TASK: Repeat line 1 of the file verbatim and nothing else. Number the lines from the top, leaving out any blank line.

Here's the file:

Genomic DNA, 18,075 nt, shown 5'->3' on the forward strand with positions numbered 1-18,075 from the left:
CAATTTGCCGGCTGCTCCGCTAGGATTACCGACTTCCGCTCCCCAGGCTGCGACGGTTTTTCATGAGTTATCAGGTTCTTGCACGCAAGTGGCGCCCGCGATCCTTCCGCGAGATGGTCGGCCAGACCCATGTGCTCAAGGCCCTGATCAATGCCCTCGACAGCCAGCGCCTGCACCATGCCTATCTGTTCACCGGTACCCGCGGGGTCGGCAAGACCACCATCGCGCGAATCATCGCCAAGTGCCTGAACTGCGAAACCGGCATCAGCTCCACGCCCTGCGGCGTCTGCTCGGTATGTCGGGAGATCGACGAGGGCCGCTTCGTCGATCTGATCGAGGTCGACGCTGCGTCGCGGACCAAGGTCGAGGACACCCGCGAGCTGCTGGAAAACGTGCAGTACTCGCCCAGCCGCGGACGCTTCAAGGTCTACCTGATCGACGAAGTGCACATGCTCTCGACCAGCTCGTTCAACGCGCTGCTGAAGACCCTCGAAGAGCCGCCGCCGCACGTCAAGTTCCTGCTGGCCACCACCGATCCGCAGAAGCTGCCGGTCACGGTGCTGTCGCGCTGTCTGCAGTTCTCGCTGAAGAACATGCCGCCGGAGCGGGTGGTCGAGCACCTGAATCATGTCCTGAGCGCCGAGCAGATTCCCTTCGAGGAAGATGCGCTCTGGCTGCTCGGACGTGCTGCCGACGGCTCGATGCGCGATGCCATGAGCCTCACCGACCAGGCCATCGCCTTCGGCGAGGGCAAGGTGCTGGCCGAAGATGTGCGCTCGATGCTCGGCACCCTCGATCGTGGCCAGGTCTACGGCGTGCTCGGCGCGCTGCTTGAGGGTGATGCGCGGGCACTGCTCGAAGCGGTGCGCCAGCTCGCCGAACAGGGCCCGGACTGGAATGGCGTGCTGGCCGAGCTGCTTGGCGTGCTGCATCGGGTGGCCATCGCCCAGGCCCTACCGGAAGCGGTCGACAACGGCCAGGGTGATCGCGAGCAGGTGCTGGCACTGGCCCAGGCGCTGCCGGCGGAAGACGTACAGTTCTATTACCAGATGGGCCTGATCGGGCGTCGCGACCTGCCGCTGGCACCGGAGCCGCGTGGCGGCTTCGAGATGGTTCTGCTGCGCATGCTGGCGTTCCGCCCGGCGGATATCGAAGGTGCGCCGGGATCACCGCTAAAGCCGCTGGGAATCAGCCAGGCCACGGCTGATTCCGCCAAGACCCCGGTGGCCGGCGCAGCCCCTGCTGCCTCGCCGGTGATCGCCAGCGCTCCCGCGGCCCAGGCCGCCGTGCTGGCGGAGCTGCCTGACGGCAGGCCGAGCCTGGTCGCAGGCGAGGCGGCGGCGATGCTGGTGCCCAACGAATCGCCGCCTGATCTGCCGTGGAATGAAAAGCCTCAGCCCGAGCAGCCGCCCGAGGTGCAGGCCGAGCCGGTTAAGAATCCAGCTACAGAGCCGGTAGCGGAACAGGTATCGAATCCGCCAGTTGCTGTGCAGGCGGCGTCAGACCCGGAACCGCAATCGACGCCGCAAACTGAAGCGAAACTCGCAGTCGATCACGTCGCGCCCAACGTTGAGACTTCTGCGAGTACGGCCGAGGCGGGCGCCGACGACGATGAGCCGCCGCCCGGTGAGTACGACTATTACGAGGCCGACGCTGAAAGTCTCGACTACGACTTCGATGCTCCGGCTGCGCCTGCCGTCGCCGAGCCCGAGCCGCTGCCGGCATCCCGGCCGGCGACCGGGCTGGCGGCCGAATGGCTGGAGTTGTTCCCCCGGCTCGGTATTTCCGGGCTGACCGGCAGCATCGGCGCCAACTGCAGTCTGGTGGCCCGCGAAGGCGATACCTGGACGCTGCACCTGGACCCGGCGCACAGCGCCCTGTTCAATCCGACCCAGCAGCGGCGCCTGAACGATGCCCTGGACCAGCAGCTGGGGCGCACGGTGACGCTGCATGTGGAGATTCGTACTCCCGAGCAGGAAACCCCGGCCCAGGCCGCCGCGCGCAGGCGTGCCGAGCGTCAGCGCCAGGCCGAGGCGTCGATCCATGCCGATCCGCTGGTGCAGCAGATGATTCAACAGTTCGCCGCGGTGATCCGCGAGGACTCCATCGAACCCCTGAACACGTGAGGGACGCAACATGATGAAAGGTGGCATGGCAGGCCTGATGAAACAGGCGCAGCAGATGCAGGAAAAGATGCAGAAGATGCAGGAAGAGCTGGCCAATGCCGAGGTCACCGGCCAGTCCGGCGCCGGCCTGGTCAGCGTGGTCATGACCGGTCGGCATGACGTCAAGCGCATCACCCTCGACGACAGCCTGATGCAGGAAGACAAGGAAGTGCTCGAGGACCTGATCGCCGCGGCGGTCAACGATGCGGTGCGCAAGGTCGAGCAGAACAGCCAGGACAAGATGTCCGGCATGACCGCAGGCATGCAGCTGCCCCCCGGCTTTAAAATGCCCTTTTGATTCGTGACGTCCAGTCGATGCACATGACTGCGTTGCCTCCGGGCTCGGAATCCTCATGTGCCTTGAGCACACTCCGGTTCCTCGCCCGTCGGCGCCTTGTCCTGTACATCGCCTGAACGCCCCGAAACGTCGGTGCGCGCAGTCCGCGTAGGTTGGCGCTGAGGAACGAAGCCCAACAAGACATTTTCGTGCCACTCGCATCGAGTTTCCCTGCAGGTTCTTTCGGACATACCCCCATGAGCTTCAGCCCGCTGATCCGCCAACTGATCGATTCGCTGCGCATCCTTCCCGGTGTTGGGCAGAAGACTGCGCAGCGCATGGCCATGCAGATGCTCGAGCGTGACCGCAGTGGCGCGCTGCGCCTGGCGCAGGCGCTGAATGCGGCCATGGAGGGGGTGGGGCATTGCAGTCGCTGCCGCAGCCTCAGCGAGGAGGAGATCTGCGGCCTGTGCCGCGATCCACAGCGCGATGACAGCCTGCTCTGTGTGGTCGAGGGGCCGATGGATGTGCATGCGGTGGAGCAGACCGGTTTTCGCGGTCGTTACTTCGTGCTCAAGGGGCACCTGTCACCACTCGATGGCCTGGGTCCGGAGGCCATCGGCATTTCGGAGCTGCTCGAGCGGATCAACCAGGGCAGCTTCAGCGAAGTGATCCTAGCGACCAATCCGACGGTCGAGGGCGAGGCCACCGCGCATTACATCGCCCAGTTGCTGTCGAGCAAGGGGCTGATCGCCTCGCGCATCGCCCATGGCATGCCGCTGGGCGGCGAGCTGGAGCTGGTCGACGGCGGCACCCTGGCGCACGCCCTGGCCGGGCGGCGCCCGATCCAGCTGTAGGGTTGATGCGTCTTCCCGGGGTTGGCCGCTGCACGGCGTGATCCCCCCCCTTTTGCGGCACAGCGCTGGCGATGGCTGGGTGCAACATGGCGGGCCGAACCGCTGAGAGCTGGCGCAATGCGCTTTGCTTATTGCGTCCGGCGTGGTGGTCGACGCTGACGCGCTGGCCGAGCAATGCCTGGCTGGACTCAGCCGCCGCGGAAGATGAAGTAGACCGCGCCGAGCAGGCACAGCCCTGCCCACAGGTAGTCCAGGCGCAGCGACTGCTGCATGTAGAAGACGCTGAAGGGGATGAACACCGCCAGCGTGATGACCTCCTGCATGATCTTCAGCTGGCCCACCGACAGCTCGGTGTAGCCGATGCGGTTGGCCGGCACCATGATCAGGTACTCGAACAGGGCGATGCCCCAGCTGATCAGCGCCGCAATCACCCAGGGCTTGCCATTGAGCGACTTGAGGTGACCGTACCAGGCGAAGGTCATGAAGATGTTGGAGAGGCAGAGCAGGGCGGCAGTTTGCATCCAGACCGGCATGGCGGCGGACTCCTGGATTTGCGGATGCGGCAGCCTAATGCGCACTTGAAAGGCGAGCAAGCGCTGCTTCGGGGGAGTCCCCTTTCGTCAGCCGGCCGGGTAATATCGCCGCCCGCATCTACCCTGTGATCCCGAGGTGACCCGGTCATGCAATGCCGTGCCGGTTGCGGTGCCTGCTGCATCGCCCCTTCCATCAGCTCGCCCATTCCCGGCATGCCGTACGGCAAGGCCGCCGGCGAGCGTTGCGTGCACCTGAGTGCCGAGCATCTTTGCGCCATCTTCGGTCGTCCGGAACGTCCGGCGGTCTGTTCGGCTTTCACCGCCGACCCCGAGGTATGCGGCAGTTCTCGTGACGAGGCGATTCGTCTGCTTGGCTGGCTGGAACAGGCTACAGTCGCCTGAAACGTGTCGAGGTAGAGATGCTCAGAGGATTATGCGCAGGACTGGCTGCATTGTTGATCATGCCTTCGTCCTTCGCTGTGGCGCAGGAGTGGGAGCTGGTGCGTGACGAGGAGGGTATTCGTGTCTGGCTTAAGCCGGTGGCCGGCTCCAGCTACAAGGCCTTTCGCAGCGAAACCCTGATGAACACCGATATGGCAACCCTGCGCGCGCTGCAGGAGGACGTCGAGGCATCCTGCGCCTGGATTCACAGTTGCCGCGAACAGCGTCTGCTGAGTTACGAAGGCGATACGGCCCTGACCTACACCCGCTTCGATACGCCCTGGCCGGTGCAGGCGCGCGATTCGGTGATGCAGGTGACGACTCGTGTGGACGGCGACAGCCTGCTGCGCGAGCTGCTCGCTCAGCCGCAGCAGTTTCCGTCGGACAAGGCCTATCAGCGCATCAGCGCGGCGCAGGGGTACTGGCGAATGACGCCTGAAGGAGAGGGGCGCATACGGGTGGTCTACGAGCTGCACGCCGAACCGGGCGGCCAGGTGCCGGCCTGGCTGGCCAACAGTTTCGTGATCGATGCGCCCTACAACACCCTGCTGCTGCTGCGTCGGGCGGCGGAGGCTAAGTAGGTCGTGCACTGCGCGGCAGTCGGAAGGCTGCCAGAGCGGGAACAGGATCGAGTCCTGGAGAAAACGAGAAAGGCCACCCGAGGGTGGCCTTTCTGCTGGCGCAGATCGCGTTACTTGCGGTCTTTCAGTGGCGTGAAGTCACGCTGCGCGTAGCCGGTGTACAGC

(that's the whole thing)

Genomic DNA, 18,075 nt, shown 5'->3' on the forward strand with positions numbered 1-18,075 from the left: